“You will know them by their fruits. Are grapes gathered from thorns, or figs from thistles?” This teaching from Jesus is the key to understanding the blessings of a sustained practice of silent prayer. The graces of silence are revealed over time, just as a tree takes time to grow, mature and bear fruit.
It is the fruit of silent prayer that shows us how worthwhile an activity it is.
But what “fruit” can we expect from prayerful silence?
Back to Elias’s insightful comment: “In the endless region of our inner landscape, bit by tiny bit, we are transformed into the likeness of Christ, as we are changed by waves and waves of Silent Mercy; so that gradually we come to speak, think, and love as Christ does: gently, without fuss, in a marvel of beauty.”
Silent prayer invites us into the long, slow, formational journey of becoming more and more Christlike.
But what does that mean? I don’t think it has anything to do with the signs and wonders attributed to Christ; I, for one, don’t know of anyone who can walk on water or multiply loaves and fishes. I think the promise of silent prayer is more humble: it invites us to manifest the mind of Christ — to take on the personality and psychology of the incarnation of Love.
This means: becoming more loving (more patient, more kind, more humble, more trusting, more hopeful, and so forth — see I Corinthians 13 for a few ideas). It also means embodying the fruit of the Spirit: not only love, but joy, peace, faithfulness, gentleness, etc. (Galatians 5:22-23). And it means beginning to behave like we see Christ acting in the Gospels: more merciful, more forgiving, more prayerful, more compassionate.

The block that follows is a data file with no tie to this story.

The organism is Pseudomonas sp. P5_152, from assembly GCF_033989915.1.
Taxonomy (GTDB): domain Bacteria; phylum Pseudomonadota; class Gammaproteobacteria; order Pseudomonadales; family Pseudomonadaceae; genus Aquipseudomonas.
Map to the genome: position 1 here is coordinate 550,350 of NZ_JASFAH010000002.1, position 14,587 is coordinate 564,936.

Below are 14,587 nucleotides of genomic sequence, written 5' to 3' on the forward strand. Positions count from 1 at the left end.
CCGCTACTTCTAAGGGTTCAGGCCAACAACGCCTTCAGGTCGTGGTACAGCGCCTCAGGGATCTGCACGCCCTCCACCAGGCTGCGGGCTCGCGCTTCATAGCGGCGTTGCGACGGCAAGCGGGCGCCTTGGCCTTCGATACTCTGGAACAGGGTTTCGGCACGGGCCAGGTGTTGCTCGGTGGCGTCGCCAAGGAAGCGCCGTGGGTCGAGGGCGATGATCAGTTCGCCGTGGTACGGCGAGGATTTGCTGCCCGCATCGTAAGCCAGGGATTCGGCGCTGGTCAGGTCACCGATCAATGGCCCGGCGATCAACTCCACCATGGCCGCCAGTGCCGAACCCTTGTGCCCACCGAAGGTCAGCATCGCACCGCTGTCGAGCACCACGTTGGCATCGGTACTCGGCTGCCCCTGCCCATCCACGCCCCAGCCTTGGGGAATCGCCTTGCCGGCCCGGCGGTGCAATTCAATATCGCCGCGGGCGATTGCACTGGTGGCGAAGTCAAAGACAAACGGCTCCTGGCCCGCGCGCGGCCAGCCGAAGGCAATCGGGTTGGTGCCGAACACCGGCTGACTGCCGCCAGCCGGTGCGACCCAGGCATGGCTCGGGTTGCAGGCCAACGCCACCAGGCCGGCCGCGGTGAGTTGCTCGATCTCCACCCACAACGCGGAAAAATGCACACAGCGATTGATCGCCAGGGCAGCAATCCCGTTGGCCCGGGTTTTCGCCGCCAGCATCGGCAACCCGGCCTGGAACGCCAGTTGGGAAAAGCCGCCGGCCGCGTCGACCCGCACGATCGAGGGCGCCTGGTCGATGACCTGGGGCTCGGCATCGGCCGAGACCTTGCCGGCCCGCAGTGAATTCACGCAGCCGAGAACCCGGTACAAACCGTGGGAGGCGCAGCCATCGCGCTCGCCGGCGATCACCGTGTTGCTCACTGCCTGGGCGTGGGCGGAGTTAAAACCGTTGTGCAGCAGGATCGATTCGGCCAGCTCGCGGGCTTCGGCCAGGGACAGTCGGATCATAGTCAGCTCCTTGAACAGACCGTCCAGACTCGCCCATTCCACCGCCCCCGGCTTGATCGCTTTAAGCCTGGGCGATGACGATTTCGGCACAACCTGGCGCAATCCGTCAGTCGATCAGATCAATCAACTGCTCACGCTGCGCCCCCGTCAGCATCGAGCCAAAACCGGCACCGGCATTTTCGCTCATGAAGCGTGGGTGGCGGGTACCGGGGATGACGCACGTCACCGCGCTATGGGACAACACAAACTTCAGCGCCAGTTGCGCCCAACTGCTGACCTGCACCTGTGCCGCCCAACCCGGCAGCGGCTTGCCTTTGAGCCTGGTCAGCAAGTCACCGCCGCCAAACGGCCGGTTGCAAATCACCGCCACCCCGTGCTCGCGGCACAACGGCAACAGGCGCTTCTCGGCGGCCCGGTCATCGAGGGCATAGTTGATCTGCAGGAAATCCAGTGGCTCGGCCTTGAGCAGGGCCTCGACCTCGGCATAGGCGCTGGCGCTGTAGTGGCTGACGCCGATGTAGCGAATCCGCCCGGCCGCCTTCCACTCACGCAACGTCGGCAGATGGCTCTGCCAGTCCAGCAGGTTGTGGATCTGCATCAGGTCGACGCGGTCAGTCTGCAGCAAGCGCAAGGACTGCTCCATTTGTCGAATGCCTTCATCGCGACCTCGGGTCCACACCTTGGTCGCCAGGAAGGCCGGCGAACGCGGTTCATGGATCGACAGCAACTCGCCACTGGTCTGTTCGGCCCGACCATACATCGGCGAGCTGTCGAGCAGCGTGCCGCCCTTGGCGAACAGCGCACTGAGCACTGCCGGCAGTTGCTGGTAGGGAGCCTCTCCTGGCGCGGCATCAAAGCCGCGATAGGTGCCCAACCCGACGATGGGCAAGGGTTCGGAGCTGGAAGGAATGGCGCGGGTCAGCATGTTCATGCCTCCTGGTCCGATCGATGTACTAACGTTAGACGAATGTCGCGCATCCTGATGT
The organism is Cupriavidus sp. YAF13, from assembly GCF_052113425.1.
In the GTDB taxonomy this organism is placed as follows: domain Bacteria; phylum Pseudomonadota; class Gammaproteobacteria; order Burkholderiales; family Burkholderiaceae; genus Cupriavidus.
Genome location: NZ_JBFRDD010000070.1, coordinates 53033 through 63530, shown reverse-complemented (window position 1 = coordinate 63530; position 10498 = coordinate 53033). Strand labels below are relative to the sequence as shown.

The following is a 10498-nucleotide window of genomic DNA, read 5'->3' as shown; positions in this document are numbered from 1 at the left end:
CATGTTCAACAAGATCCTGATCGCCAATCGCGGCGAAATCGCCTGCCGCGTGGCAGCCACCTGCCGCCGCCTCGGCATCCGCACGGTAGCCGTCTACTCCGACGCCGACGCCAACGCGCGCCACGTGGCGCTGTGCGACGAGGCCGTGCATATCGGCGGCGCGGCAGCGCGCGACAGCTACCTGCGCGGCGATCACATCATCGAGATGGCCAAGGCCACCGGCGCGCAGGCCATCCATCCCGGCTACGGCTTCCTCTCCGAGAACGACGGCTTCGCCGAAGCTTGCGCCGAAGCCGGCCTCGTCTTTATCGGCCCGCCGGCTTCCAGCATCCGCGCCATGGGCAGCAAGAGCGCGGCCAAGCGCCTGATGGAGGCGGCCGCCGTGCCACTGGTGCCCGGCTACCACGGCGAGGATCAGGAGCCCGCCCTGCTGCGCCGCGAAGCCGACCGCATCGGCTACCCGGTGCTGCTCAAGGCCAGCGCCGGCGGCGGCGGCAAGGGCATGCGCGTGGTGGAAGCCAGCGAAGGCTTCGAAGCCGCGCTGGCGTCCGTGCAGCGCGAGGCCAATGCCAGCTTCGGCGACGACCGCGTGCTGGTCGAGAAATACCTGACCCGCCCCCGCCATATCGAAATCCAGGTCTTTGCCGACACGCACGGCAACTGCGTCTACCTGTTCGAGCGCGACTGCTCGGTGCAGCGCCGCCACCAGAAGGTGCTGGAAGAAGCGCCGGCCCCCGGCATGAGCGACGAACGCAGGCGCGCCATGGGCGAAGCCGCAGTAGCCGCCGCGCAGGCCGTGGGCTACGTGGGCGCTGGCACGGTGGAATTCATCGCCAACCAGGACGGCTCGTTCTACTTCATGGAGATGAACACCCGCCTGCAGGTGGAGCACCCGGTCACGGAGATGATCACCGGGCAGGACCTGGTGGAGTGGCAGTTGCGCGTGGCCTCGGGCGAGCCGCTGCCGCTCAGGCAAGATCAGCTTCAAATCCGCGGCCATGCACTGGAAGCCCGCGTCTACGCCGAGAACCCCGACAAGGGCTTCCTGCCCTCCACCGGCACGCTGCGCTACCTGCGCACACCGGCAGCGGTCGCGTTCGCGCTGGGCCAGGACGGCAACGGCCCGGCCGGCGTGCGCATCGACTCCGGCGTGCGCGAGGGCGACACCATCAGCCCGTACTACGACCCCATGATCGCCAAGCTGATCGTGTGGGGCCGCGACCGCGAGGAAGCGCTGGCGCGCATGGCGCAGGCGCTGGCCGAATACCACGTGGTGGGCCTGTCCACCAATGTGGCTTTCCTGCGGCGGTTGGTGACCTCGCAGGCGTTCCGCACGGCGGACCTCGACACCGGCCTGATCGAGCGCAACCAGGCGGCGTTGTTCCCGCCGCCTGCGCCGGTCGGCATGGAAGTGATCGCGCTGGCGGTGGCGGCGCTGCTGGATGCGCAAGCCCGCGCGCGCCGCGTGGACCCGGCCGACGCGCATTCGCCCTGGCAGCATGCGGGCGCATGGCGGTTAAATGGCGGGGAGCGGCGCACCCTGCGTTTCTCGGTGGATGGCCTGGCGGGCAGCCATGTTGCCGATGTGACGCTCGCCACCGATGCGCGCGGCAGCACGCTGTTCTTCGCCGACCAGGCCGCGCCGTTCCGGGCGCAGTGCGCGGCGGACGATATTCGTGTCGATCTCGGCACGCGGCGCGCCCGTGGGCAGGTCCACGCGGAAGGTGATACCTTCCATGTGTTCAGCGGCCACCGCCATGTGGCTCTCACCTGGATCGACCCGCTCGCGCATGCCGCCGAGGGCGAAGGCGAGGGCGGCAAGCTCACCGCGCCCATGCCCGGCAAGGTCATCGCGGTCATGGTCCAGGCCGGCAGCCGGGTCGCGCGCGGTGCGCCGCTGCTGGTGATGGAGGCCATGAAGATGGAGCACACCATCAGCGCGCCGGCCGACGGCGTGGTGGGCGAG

Once again: this is a slow process, a process of restoring the very image and likeness of God within us. It doesn’t happen in a day, or a weekend or maybe even a decade. But it does happen. I’ve noticed slow and gentle changes in my own heart — and others have seen it in me as well. I’m calmer, gentler, and more capable of chuckling at my own foibles.
Did silent prayer “cause” these positive changes? I wouldn’t go that far — I think grace is caused by the action of the Holy Spirit in our hearts. But I do believe that silent prayer is a way of making myself more available for the Spirit’s hidden work in my life.
I’m assuming if you’ve read this far, you are at least interested in the spirituality of silence, if not already practicing a daily discipline of silent prayer. I encourage you to begin or to persevere, and I wish for you many days of joy and a quiet sense of your relationship with God deepening as you pray.
But we’re all human, so I know you will be like me, and have days when prayerful silence leaves you feeling restless and wondering “Why am I doing this?” Be gentle when those days come. Be gentle — and remember these wonderful words from Brother Elias. Beneath your surface-level restlessness, the Holy Spirit is washing you with wave after wave of silent mercy — and this cleansing process will foster Christ-like love within you, love that will blossom in your life “in a marvel of beauty.”
Amen! May it be so.
I’ll finish this blog post with one more picture of Brother Elias and me… showing that we really do know how to “go within”: